The results are windows galore that wrap around corners, corners that are both sharp and rounded, cantilevered porches encircling the second floor, and connecting porches all around. There’s an exterior door off every room, enhancing the sense of space and flow — and surprise, especially when you’re raising three daughters. “Kids, dogs, cats, boyfriends — all kinds of things end up in your house that you really didn’t expect would be there,” Cash says.

    The decor features a complementary combination of styles from several eras. An upstairs bedroom includes a Victorian youth bed from 1885 purchased at a yard sale and a 1970s Italian stainless-steel daybed. A first-floor porch blends 1940s and ’50s pieces with 1970s wicker chairs featuring cushions covered in orange and blue-green fabric, colors reminiscent of the MCM era. “Some people try very hard to pick a theme and stick with it, stick with it, stick with it,” says Kerri Kipp, a Louisville Modern member. Cash has instead used unrelated items and let the details unite the pieces. “He’s tied all the colors together,” Kipp says. “It’s working. And it’s so very interesting.”

    What guests learn as they enter the front door is that some of the house is new. The two stories of curved glass blocks in the entryway are part of a seamless 2007 addition Cash designed. So is the master suite with daylight flowing in from three sides. “There’s no sleeping late in this room,” Cash says. “I have been through at least eight different versions of window shades, and I cannot find anything I can tolerate visually because I like the sweep of openness. Anything I would put up would reduce that.”

    Dan Preston, the principal architect at Archon Design + Construction, is among the first group of curious home tourists this Saturday. He stops to talk to Cash about the addition. “I just think it’s beautifully done,” he says. “It’s not an imitation of what was here, but it goes so well with the rest. … It’s really understated, and that’s so difficult to do. When you get it right, it’s hard to appreciate how hard that is.”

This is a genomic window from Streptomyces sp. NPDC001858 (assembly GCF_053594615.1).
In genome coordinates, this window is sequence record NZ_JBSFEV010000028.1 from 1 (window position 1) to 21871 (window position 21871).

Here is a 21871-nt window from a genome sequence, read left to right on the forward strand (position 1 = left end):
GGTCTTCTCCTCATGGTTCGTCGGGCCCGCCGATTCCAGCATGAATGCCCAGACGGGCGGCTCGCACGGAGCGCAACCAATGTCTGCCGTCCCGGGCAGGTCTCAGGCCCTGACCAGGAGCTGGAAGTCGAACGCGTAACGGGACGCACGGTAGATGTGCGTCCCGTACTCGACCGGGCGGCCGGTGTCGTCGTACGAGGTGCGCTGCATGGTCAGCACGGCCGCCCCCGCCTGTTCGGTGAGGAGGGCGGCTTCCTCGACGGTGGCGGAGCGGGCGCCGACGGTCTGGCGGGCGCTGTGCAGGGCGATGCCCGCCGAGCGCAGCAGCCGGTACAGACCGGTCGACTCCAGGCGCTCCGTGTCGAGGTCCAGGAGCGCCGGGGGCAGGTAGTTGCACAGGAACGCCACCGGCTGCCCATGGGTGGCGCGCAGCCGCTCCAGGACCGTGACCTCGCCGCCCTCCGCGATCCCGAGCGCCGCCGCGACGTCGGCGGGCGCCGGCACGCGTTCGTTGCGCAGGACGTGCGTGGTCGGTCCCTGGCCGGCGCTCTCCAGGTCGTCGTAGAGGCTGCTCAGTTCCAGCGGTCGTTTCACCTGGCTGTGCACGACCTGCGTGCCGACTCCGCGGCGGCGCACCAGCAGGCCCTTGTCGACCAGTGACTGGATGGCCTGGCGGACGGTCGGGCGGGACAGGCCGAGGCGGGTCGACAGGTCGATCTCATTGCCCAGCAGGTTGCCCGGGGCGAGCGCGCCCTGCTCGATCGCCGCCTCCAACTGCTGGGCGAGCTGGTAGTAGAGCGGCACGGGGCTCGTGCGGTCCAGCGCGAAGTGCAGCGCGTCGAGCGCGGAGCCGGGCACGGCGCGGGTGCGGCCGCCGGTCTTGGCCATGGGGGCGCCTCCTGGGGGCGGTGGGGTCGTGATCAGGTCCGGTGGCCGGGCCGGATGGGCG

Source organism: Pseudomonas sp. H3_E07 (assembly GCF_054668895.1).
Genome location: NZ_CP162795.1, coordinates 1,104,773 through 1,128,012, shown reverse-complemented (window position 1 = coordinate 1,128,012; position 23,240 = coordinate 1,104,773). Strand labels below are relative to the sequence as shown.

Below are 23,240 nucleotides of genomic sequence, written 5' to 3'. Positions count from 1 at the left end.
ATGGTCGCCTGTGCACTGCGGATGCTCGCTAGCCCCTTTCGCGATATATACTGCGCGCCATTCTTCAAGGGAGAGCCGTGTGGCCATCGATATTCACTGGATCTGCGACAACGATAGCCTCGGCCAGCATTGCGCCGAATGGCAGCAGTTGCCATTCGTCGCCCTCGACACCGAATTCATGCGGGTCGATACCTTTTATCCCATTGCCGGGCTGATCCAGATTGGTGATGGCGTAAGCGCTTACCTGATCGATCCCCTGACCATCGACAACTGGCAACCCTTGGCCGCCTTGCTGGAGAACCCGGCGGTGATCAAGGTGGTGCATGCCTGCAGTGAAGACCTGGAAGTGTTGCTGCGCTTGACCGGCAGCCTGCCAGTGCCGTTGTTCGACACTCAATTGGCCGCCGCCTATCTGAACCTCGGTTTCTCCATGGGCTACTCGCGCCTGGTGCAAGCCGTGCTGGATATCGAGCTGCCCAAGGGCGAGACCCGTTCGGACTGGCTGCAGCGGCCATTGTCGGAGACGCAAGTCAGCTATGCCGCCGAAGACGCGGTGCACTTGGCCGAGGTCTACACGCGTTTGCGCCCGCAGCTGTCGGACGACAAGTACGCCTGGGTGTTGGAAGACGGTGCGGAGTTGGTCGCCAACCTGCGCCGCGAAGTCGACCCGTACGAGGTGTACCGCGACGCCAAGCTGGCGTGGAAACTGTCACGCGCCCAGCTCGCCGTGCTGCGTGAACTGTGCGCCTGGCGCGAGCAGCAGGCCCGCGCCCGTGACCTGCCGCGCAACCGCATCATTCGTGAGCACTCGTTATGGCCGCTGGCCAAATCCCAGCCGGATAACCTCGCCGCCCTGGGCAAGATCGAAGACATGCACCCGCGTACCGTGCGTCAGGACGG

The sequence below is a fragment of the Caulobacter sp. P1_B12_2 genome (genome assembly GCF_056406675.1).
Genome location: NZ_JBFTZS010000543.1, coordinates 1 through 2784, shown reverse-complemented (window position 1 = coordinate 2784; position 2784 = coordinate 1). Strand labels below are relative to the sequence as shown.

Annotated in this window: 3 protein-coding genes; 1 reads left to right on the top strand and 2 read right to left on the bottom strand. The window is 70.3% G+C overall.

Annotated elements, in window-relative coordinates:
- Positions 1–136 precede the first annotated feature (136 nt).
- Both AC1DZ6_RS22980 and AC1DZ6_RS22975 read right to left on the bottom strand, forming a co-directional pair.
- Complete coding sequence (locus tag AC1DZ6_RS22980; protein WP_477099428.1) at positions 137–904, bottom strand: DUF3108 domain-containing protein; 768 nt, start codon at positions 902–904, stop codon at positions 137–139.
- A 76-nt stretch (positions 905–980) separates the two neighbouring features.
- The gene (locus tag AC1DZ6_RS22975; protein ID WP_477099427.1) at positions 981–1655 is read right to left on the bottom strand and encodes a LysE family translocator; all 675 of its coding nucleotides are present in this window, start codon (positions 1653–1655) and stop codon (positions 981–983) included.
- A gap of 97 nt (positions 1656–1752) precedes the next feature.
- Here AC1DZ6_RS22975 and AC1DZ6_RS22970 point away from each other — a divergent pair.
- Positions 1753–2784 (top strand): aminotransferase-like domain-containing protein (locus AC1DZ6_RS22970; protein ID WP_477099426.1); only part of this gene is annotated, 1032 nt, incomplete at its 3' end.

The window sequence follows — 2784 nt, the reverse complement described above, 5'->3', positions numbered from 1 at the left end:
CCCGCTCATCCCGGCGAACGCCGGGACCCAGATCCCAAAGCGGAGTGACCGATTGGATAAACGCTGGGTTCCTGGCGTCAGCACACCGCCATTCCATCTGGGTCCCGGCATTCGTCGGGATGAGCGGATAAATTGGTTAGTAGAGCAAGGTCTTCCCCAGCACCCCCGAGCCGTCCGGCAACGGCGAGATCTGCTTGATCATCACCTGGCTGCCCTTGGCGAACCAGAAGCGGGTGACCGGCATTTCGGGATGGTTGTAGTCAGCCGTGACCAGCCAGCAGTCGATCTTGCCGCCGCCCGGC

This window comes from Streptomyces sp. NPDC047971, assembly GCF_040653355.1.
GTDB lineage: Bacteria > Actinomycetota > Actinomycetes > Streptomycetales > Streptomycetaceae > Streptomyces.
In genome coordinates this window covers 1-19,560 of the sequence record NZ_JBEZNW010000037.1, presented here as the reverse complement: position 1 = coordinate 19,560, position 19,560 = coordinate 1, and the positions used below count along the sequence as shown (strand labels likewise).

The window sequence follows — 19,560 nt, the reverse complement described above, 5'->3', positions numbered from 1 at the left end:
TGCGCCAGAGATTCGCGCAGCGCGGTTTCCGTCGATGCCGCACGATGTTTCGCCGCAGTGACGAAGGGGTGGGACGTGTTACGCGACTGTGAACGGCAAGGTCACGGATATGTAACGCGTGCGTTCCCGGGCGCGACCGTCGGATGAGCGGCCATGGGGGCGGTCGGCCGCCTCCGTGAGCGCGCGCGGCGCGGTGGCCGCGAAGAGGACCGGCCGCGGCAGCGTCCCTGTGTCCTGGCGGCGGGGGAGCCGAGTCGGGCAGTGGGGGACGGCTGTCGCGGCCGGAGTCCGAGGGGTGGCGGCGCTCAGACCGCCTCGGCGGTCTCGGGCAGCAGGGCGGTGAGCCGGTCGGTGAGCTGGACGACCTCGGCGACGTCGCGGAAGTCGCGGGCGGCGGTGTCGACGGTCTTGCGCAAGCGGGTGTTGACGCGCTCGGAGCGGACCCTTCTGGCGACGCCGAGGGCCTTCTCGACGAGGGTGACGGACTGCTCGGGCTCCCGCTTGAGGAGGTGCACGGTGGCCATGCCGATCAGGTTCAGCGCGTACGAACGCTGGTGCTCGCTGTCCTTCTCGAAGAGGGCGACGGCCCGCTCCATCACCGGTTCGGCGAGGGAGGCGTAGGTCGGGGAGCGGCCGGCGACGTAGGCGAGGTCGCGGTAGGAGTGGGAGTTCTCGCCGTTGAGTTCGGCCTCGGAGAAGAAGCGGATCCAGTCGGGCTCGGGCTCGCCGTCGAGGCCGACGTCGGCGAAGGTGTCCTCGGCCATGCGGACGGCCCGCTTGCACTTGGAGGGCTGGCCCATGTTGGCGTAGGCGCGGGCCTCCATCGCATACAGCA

Weeter says the addition reflects Cash’s work with historic structures. “He allowed the house to inform his design approach,” she says. Cash was the city’s top planner and historic preservation design professional for more than two decades, rising from the ranks of architect for the Landmarks Commission to being responsible for planning and design functions for the city. “His design ethic — it absolutely pervades this city,” Weeter says of Cash’s work.
    Cash is known for his involvement in
    restoration through the nonprofit Vital Sites, of which he is chair. Among its several projects are a Whiskey Row renovation, restoration of a series of shotgun homes on East Broadway and work on the Quinn Chapel on Muhammad Ali Boulevard.

    Cash has lived in the house for 42 of its 80 years. They stumbled upon it as Cash prepared to move back to Louisville upon finishing architecture school. “We were driving around looking at houses in Crescent Hill, and we drove past this massive hedge, and there was a tiny for-sale sign at the corner. I could just see the garage. And I said, ‘Well, that’s either the worst Spanish Colonial house I’ve ever seen, or that’s a great house!” Cash says. It would be years before he knew its connection to Stone.

    “The big aha moment, I think, was the difference it makes to wake up in a house that’s so filled with light,” Cash says. “Wherever you are in the house, there’s this constant sense of a vista in some direction, an opening to the exterior, something that’s luring you into the next space. It’s one of the lovely aspects of modern design.

    “I think it encouraged my kids to be creative. It opened up a lot of horizons for them,” he says.

    One of his daughters is a violinist in Boston, teaching at the New England Conservatory, another was a ballerina who now works in international relations and the third is a cinematographer, who on the day of the tour is competing in the 2019 Air Hockey World Championship. “I think growing up in this house made that possible,” Cash says. “And it affects me every day when I wake up in these sunny rooms.”     

    The next event sponsored by Louisville Modern, this time in cooperation with the Fenwick Committee of the Louisville Historical League: On Nov. 17 at St. Matthews Episcopal Church, Randy Shipp, a retired Lexington historic preservation specialist, will talk about Gunnison Magic Homes, the manufactured houses once made in New Albany, Indiana, and shipped all over the country.

     

    This originally appeared in the November 2019 issue of Louisville Magazine under the headline “Modern Mode.” To subscribe to Louisville Magazineclick here. To find us on newsstands, click here.

    Photos by Joey Harrison, joeyharrison.com

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    About Jenni Laidman

    I'm a freelance writer who specializes in science and medicine but is passionate about art. I'm a hell of a cook. I think of white wine as training wheels for people who will graduate to red. I love U of L women's basketball. The best bargain in town is the $3 admission to U of L volleyball. Really exciting stuff.